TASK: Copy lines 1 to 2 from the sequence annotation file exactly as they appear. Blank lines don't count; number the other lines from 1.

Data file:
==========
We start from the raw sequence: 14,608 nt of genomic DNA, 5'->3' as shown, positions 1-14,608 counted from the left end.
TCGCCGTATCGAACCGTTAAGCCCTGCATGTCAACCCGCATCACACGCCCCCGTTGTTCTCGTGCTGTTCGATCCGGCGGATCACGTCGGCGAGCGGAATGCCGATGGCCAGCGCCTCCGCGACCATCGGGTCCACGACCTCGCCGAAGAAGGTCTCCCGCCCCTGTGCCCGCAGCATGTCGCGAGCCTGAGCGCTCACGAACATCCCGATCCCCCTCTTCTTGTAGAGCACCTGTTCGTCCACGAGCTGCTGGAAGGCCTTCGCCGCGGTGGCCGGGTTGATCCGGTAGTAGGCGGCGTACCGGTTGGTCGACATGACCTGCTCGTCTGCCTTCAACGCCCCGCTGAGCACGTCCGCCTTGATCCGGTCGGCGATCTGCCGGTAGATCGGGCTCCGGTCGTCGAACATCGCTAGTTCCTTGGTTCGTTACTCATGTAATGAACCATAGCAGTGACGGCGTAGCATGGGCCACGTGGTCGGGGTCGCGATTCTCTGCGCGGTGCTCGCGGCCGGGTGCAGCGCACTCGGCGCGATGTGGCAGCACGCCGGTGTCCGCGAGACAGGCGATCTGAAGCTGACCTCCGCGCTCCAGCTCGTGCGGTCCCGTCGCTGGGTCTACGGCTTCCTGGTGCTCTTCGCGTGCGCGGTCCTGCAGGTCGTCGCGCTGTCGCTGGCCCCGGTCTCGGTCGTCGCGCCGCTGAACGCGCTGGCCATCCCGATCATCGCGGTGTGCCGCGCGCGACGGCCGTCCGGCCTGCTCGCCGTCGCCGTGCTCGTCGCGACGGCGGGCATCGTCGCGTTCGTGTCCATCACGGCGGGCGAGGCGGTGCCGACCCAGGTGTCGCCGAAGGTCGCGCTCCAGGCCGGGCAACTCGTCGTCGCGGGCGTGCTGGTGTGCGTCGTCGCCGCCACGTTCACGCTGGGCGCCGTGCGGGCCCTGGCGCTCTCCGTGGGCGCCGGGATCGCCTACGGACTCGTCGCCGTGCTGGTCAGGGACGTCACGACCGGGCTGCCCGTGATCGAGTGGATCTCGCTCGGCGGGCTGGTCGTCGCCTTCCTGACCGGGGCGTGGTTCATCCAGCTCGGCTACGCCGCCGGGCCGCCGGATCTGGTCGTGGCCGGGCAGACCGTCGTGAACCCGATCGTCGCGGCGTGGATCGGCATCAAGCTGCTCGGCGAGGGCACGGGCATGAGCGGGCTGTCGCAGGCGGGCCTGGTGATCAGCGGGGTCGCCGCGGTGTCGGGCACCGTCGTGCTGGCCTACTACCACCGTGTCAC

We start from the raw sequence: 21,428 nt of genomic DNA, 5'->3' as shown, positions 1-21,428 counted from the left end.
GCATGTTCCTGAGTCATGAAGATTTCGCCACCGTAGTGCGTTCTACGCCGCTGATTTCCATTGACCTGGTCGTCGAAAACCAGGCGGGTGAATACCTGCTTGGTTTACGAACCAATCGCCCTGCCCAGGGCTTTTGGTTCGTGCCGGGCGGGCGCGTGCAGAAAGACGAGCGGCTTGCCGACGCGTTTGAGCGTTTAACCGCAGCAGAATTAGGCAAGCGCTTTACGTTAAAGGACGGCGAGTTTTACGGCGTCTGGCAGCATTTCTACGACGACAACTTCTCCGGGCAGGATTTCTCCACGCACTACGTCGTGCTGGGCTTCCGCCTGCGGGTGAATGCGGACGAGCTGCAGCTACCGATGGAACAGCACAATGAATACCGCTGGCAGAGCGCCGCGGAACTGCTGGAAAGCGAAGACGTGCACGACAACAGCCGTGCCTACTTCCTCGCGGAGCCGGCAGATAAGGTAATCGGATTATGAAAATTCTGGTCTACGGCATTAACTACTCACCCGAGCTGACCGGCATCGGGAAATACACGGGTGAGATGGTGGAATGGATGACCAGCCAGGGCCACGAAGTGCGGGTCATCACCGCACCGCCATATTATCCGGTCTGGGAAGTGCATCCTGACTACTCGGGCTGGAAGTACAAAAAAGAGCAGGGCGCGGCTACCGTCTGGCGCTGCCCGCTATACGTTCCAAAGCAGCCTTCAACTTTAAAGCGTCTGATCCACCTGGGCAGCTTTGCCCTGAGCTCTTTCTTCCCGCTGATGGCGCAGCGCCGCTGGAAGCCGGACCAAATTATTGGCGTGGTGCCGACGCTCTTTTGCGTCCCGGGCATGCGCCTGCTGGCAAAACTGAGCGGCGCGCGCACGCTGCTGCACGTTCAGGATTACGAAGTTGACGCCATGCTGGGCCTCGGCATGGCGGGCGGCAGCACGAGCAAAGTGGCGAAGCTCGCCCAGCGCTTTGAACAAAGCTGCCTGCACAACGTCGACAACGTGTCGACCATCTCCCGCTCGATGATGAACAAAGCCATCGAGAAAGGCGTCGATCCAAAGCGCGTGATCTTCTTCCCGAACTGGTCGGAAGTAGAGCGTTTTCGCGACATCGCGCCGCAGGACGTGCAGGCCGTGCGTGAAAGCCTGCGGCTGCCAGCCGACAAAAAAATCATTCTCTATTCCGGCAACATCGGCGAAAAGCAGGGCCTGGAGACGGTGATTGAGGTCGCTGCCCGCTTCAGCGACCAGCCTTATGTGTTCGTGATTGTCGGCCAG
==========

We start from the raw sequence: 14,608 nt of genomic DNA, 5'->3' as shown, positions 1-14,608 counted from the left end.
TCGCCGTATCGAACCGTTAAGCCCTGCATGTCAACCCGCATCACACGCCCCCGTTGTTCTCGTGCTGTTCGATCCGGCGGATCACGTCGGCGAGCGGAATGCCGATGGCCAGCGCCTCCGCGACCATCGGGTCCACGACCTCGCCGAAGAAGGTCTCCCGCCCCTGTGCCCGCAGCATGTCGCGAGCCTGAGCGCTCACGAACATCCCGATCCCCCTCTTCTTGTAGAGCACCTGTTCGTCCACGAGCTGCTGGAAGGCCTTCGCCGCGGTGGCCGGGTTGATCCGGTAGTAGGCGGCGTACCGGTTGGTCGACATGACCTGCTCGTCTGCCTTCAACGCCCCGCTGAGCACGTCCGCCTTGATCCGGTCGGCGATCTGCCGGTAGATCGGGCTCCGGTCGTCGAACATCGCTAGTTCCTTGGTTCGTTACTCATGTAATGAACCATAGCAGTGACGGCGTAGCATGGGCCACGTGGTCGGGGTCGCGATTCTCTGCGCGGTGCTCGCGGCCGGGTGCAGCGCACTCGGCGCGATGTGGCAGCACGCCGGTGTCCGCGAGACAGGCGATCTGAAGCTGACCTCCGCGCTCCAGCTCGTGCGGTCCCGTCGCTGGGTCTACGGCTTCCTGGTGCTCTTCGCGTGCGCGGTCCTGCAGGTCGTCGCGCTGTCGCTGGCCCCGGTCTCGGTCGTCGCGCCGCTGAACGCGCTGGCCATCCCGATCATCGCGGTGTGCCGCGCGCGACGGCCGTCCGGCCTGCTCGCCGTCGCCGTGCTCGTCGCGACGGCGGGCATCGTCGCGTTCGTGTCCATCACGGCGGGCGAGGCGGTGCCGACCCAGGTGTCGCCGAAGGTCGCGCTCCAGGCCGGGCAACTCGTCGTCGCGGGCGTGCTGGTGTGCGTCGTCGCCGCCACGTTCACGCTGGGCGCCGTGCGGGCCCTGGCGCTCTCCGTGGGCGCCGGGATCGCCTACGGACTCGTCGCCGTGCTGGTCAGGGACGTCACGACCGGGCTGCCCGTGATCGAGTGGATCTCGCTCGGCGGGCTGGTCGTCGCCTTCCTGACCGGGGCGTGGTTCATCCAGCTCGGCTACGCCGCCGGGCCGCCGGATCTGGTCGTGGCCGGGCAGACCGTCGTGAACCCGATCGTCGCGGCGTGGATCGGCATCAAGCTGCTCGGCGAGGGCACGGGCATGAGCGGGCTGTCGCAGGCGGGCCTGGTGATCAGCGGGGTCGCCGCGGTGTCGGGCACCGTCGTGCTGGCCTACTACCACCGTGTCAC